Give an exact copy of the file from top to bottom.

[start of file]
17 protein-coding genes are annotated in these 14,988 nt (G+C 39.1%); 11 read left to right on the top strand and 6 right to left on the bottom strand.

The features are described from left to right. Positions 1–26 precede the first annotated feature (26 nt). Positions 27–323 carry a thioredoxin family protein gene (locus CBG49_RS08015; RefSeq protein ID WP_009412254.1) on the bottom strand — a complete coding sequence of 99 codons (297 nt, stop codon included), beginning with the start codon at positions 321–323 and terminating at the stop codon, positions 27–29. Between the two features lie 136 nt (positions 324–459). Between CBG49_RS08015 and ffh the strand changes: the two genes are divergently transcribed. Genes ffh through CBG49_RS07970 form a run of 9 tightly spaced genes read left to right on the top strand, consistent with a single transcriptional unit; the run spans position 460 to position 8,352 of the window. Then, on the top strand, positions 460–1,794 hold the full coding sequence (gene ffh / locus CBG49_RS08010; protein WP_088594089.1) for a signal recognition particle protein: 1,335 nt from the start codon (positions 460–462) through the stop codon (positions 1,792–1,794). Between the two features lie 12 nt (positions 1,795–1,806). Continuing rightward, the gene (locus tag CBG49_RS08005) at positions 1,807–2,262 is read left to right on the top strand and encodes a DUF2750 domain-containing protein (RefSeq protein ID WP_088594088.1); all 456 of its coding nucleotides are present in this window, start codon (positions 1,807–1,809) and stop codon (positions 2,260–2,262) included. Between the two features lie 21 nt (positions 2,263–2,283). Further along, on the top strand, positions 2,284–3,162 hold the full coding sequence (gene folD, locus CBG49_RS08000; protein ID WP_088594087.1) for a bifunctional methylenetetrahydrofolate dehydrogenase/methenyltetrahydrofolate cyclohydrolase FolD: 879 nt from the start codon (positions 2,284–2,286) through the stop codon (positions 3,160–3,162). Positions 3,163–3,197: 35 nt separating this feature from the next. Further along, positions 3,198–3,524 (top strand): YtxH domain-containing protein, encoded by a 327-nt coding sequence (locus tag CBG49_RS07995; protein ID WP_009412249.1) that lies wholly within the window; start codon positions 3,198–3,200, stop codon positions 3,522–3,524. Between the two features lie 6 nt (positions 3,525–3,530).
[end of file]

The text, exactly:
17 protein-coding genes are annotated in these 14,988 nt (G+C 39.1%); 11 read left to right on the top strand and 6 right to left on the bottom strand.

The features are described from left to right. Positions 1–26 precede the first annotated feature (26 nt). Positions 27–323 carry a thioredoxin family protein gene (locus CBG49_RS08015; RefSeq protein ID WP_009412254.1) on the bottom strand — a complete coding sequence of 99 codons (297 nt, stop codon included), beginning with the start codon at positions 321–323 and terminating at the stop codon, positions 27–29. Between the two features lie 136 nt (positions 324–459). Between CBG49_RS08015 and ffh the strand changes: the two genes are divergently transcribed. Genes ffh through CBG49_RS07970 form a run of 9 tightly spaced genes read left to right on the top strand, consistent with a single transcriptional unit; the run spans position 460 to position 8,352 of the window. Then, on the top strand, positions 460–1,794 hold the full coding sequence (gene ffh / locus CBG49_RS08010; protein WP_088594089.1) for a signal recognition particle protein: 1,335 nt from the start codon (positions 460–462) through the stop codon (positions 1,792–1,794). Between the two features lie 12 nt (positions 1,795–1,806). Continuing rightward, the gene (locus tag CBG49_RS08005) at positions 1,807–2,262 is read left to right on the top strand and encodes a DUF2750 domain-containing protein (RefSeq protein ID WP_088594088.1); all 456 of its coding nucleotides are present in this window, start codon (positions 1,807–1,809) and stop codon (positions 2,260–2,262) included. Between the two features lie 21 nt (positions 2,263–2,283). Further along, on the top strand, positions 2,284–3,162 hold the full coding sequence (gene folD, locus CBG49_RS08000; protein ID WP_088594087.1) for a bifunctional methylenetetrahydrofolate dehydrogenase/methenyltetrahydrofolate cyclohydrolase FolD: 879 nt from the start codon (positions 2,284–2,286) through the stop codon (positions 3,160–3,162). Positions 3,163–3,197: 35 nt separating this feature from the next. Further along, positions 3,198–3,524 (top strand): YtxH domain-containing protein, encoded by a 327-nt coding sequence (locus tag CBG49_RS07995; protein ID WP_009412249.1) that lies wholly within the window; start codon positions 3,198–3,200, stop codon positions 3,522–3,524. Between the two features lie 6 nt (positions 3,525–3,530).